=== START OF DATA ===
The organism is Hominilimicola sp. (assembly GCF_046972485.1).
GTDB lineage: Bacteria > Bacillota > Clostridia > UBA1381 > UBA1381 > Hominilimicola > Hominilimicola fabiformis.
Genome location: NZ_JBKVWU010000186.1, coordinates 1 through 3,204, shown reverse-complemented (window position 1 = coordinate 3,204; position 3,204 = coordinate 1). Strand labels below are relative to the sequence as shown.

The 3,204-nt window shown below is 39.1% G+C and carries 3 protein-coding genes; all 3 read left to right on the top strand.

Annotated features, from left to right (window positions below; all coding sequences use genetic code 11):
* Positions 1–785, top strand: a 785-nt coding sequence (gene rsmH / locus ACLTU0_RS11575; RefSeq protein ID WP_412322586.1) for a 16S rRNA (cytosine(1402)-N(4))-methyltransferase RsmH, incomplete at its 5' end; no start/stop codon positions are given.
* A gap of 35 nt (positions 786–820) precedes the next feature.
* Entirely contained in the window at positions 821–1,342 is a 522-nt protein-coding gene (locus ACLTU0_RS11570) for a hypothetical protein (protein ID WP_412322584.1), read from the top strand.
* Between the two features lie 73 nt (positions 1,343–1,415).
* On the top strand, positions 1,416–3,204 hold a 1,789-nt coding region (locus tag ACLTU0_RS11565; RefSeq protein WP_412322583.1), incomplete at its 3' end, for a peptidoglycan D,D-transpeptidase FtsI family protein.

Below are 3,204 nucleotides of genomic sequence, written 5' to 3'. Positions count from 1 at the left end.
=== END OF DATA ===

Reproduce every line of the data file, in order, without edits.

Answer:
The organism is Hominilimicola sp. (assembly GCF_046972485.1).
GTDB lineage: Bacteria > Bacillota > Clostridia > UBA1381 > UBA1381 > Hominilimicola > Hominilimicola fabiformis.
Genome location: NZ_JBKVWU010000186.1, coordinates 1 through 3,204, shown reverse-complemented (window position 1 = coordinate 3,204; position 3,204 = coordinate 1). Strand labels below are relative to the sequence as shown.

The 3,204-nt window shown below is 39.1% G+C and carries 3 protein-coding genes; all 3 read left to right on the top strand.

Annotated features, from left to right (window positions below; all coding sequences use genetic code 11):
* Positions 1–785, top strand: a 785-nt coding sequence (gene rsmH / locus ACLTU0_RS11575; RefSeq protein ID WP_412322586.1) for a 16S rRNA (cytosine(1402)-N(4))-methyltransferase RsmH, incomplete at its 5' end; no start/stop codon positions are given.
* A gap of 35 nt (positions 786–820) precedes the next feature.
* Entirely contained in the window at positions 821–1,342 is a 522-nt protein-coding gene (locus ACLTU0_RS11570) for a hypothetical protein (protein ID WP_412322584.1), read from the top strand.
* Between the two features lie 73 nt (positions 1,343–1,415).
* On the top strand, positions 1,416–3,204 hold a 1,789-nt coding region (locus tag ACLTU0_RS11565; RefSeq protein WP_412322583.1), incomplete at its 3' end, for a peptidoglycan D,D-transpeptidase FtsI family protein.

Below are 3,204 nucleotides of genomic sequence, written 5' to 3'. Positions count from 1 at the left end.